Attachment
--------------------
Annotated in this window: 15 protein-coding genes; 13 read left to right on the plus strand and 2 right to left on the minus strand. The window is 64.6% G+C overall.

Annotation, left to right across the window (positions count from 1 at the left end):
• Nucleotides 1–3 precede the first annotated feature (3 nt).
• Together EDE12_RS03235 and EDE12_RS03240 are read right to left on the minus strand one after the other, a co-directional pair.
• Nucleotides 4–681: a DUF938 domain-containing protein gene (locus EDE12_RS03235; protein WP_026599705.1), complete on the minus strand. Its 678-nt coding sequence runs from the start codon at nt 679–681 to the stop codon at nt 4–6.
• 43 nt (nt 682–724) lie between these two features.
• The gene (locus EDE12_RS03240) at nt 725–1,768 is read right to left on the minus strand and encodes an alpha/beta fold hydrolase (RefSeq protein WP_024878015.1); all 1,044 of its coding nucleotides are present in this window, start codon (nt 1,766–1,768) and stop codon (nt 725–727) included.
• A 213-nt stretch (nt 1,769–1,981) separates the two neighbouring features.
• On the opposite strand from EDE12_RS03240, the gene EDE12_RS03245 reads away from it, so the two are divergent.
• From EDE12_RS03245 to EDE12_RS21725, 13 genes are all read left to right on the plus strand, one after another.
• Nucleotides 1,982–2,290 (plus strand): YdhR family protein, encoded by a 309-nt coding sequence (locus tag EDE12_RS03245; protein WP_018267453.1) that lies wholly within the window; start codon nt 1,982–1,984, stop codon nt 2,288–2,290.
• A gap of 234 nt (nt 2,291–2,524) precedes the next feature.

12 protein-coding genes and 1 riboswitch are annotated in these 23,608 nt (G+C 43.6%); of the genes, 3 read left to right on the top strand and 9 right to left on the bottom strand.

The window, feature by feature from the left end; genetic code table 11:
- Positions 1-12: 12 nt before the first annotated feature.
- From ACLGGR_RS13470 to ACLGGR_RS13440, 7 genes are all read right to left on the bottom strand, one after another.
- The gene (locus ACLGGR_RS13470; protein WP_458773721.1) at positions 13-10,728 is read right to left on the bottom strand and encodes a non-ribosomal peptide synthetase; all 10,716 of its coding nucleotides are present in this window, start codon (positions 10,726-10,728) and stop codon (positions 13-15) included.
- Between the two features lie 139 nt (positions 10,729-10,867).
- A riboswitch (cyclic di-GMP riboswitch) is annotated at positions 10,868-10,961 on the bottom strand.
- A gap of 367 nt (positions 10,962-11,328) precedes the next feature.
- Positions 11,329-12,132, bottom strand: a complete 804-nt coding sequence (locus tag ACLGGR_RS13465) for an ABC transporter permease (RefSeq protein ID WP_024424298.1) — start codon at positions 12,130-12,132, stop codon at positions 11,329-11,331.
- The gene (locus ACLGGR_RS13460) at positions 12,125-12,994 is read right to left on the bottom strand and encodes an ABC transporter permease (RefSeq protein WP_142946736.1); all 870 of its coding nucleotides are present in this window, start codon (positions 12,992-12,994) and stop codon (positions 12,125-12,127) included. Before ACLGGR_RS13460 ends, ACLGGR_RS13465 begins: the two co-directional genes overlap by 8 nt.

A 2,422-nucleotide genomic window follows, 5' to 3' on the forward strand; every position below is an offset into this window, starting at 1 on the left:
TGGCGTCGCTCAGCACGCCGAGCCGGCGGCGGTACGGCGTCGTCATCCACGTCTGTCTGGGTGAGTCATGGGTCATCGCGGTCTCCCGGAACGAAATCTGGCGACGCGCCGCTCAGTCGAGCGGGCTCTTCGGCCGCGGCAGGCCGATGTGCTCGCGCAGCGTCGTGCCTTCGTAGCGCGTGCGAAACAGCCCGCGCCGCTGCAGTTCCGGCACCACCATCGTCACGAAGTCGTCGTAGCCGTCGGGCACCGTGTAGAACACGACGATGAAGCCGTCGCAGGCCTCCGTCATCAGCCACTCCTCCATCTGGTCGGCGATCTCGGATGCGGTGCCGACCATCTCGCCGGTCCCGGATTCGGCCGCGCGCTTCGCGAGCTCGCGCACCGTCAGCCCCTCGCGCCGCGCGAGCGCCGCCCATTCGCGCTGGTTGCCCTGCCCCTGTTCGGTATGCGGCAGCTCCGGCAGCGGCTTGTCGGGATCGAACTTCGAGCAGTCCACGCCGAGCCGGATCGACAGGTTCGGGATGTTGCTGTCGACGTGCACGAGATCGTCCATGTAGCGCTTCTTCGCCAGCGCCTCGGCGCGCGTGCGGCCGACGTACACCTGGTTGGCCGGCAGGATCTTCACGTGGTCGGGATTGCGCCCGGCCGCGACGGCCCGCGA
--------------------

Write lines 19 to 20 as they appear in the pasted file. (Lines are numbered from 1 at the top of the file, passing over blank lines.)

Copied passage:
- A riboswitch (cyclic di-GMP riboswitch) is annotated at positions 10,868-10,961 on the bottom strand.
- A gap of 367 nt (positions 10,962-11,328) precedes the next feature.